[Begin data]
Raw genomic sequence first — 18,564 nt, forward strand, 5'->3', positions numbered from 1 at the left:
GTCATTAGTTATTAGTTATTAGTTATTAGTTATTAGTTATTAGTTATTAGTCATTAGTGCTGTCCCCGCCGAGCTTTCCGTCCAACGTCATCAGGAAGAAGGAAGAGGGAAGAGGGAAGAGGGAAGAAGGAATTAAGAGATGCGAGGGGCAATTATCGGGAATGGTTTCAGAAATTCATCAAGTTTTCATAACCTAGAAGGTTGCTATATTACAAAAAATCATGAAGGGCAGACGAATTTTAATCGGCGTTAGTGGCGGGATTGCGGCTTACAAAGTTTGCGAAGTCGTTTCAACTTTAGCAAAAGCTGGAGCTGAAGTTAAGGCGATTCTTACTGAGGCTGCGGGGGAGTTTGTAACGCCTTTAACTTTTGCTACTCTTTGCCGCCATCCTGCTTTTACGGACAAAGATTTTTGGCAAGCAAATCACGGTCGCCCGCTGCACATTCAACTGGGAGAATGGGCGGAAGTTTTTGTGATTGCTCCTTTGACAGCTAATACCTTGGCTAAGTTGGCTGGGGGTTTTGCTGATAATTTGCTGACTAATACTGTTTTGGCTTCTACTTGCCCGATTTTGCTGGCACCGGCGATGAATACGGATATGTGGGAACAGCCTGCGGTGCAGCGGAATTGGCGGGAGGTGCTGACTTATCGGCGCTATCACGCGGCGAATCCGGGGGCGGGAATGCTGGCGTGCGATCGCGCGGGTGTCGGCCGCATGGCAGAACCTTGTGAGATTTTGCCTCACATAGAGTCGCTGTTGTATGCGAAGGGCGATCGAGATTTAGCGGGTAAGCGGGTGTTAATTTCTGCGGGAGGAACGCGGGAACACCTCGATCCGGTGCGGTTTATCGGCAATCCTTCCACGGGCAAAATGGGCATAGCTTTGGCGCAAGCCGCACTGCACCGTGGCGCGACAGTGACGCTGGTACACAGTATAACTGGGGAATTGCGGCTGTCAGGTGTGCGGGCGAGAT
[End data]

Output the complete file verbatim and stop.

Raw genomic sequence first — 18,564 nt, forward strand, 5'->3', positions numbered from 1 at the left:
GTCATTAGTTATTAGTTATTAGTTATTAGTTATTAGTTATTAGTTATTAGTCATTAGTGCTGTCCCCGCCGAGCTTTCCGTCCAACGTCATCAGGAAGAAGGAAGAGGGAAGAGGGAAGAGGGAAGAAGGAATTAAGAGATGCGAGGGGCAATTATCGGGAATGGTTTCAGAAATTCATCAAGTTTTCATAACCTAGAAGGTTGCTATATTACAAAAAATCATGAAGGGCAGACGAATTTTAATCGGCGTTAGTGGCGGGATTGCGGCTTACAAAGTTTGCGAAGTCGTTTCAACTTTAGCAAAAGCTGGAGCTGAAGTTAAGGCGATTCTTACTGAGGCTGCGGGGGAGTTTGTAACGCCTTTAACTTTTGCTACTCTTTGCCGCCATCCTGCTTTTACGGACAAAGATTTTTGGCAAGCAAATCACGGTCGCCCGCTGCACATTCAACTGGGAGAATGGGCGGAAGTTTTTGTGATTGCTCCTTTGACAGCTAATACCTTGGCTAAGTTGGCTGGGGGTTTTGCTGATAATTTGCTGACTAATACTGTTTTGGCTTCTACTTGCCCGATTTTGCTGGCACCGGCGATGAATACGGATATGTGGGAACAGCCTGCGGTGCAGCGGAATTGGCGGGAGGTGCTGACTTATCGGCGCTATCACGCGGCGAATCCGGGGGCGGGAATGCTGGCGTGCGATCGCGCGGGTGTCGGCCGCATGGCAGAACCTTGTGAGATTTTGCCTCACATAGAGTCGCTGTTGTATGCGAAGGGCGATCGAGATTTAGCGGGTAAGCGGGTGTTAATTTCTGCGGGAGGAACGCGGGAACACCTCGATCCGGTGCGGTTTATCGGCAATCCTTCCACGGGCAAAATGGGCATAGCTTTGGCGCAAGCCGCACTGCACCGTGGCGCGACAGTGACGCTGGTACACAGTATAACTGGGGAATTGCGGCTGTCAGGTGTGCGGGCGAGAT